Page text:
Most recently, Jordan and his team, which includes Project Lead Preston Meyers and Steve Burge, specified, designed and installed a new line array system in St. Jude Catholic Church ( of Mansfield TX. The system meets the stringent requirements for visual transparency while delivering crystal clear spoken word and meeting the audio needs of choirs ranging from traditional English- and Spanish-speaking groups to a mariachi band and a children’s choir. These were set by architects Raymond O’Connor, AIA, and Ola Roos, LEED AP, Partners of OA&ID Ltd. ( EAVI also gave the church video capabilities to project lyrics onto the front wall, with projectors hidden in the back wall.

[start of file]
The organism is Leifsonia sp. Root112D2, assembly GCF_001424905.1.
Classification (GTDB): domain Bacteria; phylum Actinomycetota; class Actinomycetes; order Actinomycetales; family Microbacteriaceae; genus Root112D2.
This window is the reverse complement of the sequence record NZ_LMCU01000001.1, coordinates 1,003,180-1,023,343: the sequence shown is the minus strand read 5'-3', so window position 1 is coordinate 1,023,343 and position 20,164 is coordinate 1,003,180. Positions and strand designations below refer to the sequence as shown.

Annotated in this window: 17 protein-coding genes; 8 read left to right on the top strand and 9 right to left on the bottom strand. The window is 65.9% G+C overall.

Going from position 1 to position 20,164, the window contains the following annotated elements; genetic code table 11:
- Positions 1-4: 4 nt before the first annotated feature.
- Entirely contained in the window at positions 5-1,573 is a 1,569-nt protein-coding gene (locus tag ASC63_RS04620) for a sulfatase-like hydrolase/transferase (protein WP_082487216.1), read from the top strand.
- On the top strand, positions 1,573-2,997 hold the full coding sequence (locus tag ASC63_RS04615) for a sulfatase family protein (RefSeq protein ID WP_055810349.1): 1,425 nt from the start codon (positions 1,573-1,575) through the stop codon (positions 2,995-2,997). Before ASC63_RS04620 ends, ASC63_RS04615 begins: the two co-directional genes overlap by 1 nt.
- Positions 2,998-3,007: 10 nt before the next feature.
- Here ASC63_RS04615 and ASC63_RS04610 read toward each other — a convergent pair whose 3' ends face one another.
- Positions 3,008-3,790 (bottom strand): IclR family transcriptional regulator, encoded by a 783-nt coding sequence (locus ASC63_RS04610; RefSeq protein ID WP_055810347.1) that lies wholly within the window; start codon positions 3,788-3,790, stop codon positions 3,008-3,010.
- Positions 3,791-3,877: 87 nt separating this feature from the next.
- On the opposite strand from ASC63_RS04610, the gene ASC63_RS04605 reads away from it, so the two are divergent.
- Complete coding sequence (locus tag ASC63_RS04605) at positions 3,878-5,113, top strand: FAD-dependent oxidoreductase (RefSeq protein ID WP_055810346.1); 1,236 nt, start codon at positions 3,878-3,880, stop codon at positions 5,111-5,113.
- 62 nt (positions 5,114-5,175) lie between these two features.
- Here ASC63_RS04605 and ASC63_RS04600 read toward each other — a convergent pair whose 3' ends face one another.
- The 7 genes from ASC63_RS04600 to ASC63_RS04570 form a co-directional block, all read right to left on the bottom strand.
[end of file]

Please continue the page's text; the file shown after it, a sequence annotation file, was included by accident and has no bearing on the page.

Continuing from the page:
Jordan is quick to point out that the superior sound reinforcement was a true joint effort between his audio designers and acoustical consultant Bill Johnson of Acoustic Design Associates ( in Dallas TX.

“We take a holistic approach to any room,” Jordan said. “We’re not looking just at the sound system design, but also at the background noise level, reflections from walls and acoustics in terms of RT-60 and reverberance. EAVI takes responsibility for the whole project outcome, and we bring in a whole team to get it solved.”